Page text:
Gold Outlook Strong As Global Credit Crisis Worsens

Commodities / Gold & Silver Jan 25, 2008 - 12:54 PM
By: Gold_Investments

The London AM Fix at 1030 GMT this morning was up to $921.25 (up from $891.50 yesterday). Gold rose to new record highs in British pounds and euro. It fixed at £465.28 (up from £456.15 yesterday) and €625.64 (up from €609 yesterday).

Gold has rallied despite the dollar recovering slightly from yesterday's sell off and its strength is due to fears regarding inflation, volatility in global stock markets and a decrease in supply from South Africa (the world's second largest producer).

Continuing concerns about the dollar and inflation and safe haven demand is leading to higher gold prices. The dollar is flat after yesterday's sharp sell off against the pound and the euro (1.978 and 1.4720 see FX below) and oil has risen to above $90 again (up 0.5% to $90.02 <NYMEX February>).

The credit crisis remains in the very early stages and unfortunately a lot worse is to come. The FT reports that traders believe that the debt markets are set to get far worse – especially the corporate debt markets. Hedge fund managers and the trading desks of some of the savviest firms on Wall Street are expecting a severe downturn in the corporate debt market. A big part of their bet is that bonds will perform far worse than in previous meltdowns, because financial engineering has created so many layers of debt on top of unsecured bonds, which are the last debt to get paid in the event of a default.

Bloomberg reports that ‘Banks' $230 Billion Backlog of Debt Isn't Shrinking' and that “banks are unable to find buyers for a $230 billion backlog of high-yield, high-risk debt, freezing leveraged buyouts and raising the risk of more writedowns on Wall Street. Lenders have about $160 billion of so-called leveraged loans and $70 billion of junk bonds that they underwrote last year. They were stuck holding the debt as the collapse of the subprime mortgage market in the U.S. drove investors from all except the safest government securities. Banks including Citigroup Inc., Goldman Sachs Group Inc., and Morgan Stanley are struggling to unload debt from last year's record $438 billion of leveraged buyouts. The market for high-yield bonds has been shut since July in Europe and sales in the U.S. slowed to $850 million this year from $6.3 billion in the same period in 2007, data compiled by Bloomberg show.

Billionaire investor George Soros said the fallout from the current global financial crisis (the worst since World War II) will bring about the end of the dollar's status as the world's reserve currency. "The current crisis is not only the bust that follows the housing boom, it's basically the end of a 60-year period of continuing credit expansion based on the dollar as the reserve currency,' Soros said in a debate today at the World Economic Forum in Davos, Switzerland. "Now the rest of the world is increasingly unwilling to accumulate dollars.'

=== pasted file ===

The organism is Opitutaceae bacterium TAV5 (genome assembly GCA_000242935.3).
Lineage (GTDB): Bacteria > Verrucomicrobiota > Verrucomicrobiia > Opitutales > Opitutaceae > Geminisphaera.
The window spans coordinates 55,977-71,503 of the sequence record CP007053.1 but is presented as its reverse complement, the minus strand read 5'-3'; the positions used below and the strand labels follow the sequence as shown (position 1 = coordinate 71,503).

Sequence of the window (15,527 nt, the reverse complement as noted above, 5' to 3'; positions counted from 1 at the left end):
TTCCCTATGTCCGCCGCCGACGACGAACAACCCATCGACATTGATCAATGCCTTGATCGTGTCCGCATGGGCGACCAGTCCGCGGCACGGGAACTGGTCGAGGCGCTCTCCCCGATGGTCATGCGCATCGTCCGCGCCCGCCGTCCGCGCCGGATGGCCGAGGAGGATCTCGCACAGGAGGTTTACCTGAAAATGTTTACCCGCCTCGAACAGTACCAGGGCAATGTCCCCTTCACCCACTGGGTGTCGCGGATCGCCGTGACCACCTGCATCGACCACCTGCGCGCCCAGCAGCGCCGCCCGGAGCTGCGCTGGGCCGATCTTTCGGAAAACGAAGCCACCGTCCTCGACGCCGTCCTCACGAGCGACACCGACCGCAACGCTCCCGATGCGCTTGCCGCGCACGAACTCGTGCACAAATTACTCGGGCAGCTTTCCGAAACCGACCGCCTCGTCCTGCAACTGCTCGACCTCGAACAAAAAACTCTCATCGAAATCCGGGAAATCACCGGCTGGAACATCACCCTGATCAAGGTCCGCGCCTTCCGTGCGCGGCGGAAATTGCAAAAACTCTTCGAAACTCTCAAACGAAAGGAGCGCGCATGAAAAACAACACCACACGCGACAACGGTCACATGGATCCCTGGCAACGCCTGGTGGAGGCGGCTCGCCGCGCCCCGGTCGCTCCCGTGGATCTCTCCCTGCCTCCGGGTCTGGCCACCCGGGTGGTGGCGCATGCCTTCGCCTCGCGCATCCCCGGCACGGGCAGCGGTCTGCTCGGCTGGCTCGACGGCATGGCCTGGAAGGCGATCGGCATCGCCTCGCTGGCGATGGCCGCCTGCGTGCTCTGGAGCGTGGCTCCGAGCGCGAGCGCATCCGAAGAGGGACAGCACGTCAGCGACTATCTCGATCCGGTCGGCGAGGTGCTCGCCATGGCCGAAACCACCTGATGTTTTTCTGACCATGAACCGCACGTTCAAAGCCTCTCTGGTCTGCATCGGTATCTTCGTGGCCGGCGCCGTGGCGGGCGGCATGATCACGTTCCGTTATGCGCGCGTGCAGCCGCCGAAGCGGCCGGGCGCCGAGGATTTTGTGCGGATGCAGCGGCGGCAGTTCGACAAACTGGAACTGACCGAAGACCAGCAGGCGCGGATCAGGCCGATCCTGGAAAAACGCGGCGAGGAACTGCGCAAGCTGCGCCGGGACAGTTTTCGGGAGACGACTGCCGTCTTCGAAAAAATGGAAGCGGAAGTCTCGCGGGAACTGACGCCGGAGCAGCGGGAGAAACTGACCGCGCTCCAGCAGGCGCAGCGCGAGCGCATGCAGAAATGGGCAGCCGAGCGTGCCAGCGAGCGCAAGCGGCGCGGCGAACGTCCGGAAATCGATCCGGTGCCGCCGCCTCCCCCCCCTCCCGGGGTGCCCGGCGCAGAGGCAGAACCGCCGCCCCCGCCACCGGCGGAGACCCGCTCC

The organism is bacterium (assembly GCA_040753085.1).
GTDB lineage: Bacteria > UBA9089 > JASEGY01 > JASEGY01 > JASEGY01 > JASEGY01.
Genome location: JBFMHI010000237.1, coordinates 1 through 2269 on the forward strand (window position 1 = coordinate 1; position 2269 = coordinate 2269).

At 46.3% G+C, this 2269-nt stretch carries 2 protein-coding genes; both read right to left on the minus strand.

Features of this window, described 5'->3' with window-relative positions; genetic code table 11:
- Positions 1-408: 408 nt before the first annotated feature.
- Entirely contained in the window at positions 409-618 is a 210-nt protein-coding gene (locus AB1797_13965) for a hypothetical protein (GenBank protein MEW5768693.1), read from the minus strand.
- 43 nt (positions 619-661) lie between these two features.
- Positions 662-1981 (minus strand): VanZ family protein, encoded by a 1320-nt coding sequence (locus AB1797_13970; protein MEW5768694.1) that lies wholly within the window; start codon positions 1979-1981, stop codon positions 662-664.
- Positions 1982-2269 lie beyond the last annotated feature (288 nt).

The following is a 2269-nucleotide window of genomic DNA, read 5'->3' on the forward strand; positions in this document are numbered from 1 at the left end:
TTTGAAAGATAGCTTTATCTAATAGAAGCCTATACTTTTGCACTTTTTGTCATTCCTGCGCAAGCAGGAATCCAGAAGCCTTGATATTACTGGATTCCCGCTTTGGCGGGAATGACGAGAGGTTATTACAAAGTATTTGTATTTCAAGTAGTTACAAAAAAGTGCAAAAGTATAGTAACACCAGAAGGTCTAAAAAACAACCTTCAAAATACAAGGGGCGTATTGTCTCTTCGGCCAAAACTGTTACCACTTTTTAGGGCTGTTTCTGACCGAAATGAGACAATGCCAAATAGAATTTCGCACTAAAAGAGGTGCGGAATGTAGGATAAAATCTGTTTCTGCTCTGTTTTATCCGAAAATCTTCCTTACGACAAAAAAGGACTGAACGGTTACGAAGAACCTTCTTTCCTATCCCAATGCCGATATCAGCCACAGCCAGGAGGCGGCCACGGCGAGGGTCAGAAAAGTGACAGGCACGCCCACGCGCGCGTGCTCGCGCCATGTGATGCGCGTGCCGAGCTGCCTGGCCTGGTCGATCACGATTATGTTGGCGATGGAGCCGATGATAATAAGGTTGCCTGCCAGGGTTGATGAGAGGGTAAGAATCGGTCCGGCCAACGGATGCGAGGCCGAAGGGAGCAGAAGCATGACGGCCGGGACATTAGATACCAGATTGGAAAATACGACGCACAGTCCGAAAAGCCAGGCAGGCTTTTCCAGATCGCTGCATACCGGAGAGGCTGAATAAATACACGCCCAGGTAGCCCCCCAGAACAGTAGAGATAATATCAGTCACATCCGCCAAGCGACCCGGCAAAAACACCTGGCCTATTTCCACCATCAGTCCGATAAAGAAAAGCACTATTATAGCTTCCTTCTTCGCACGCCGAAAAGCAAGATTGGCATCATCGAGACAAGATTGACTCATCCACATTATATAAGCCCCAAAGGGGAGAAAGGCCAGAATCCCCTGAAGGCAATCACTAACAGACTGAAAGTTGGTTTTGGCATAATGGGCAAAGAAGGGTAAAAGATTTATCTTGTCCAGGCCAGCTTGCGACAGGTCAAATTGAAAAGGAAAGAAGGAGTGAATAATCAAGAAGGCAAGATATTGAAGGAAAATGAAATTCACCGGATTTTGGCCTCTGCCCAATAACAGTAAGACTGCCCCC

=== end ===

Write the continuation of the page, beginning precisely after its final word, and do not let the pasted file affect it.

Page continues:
We are far from out of the woods yet and a very high degree of risk aversion remains advised.

Support and Resistance
Talk of gold declining to $800 is diminishing fast and looks to have been overly bearish.

Strong support now remains at $840 to $850 which was previous resistance and interestingly $840 is very close to the 50 day moving average (DMA) and Fibonacci support. $900 becomes short term psychological support but $900 will need to be closed above on a weekly basis before the psychological level of $1,000 is likely challenged in the coming weeks.

Gold is now technically in unchartered blue sky territory but the big round figure of $1,000 gold (much like $100 oil) looks to be reached sooner than many analysts had expected.

FX
Announcements regarding a fiscal stimulus package, by the U.S. Government created a positive tone for the market. As Wall Street rallied the Carry Traders bask in the moment of glory as the low yielding yen continued to be sold across the board. Most of these Carry Trades, in particular the euro and sterling against the yen are reaching important Fibonacci retracement levels which could prove to be significant resistance, triggering the next downward leg. The longer term trends lower in these currency pairs remain intact.

The strength in commodities continues to underpin the so-called commodity currencies with the Australian, New Zealand and Canadian dollars all rallying further against the Greenback. Strength was also seen in the other commodity currencies with the South African rand performing well too.

Silver
Silver has surged to new 27 year record highs at $16.35/$16.40 at 1145 GMT.
Ted Butler, one of the most respected analysts of silver, wrote a new article, on Silver Seek - http://news.silverseek.com /TedButler/1201020133.php

Gold Investments believes silver will reach $20 in the first half of this year and may trade as high as $25 per ounce.

PGMs
Platinum has surged $100 to new record highs and was trading at $1680/1690 as per above (1145 GMT) on news of the power outages shutting the gold and platinum mines in South Africa (the world's largest producer of platinum).
Palladium was trading at $378/383 an ounce (1145 GMT).

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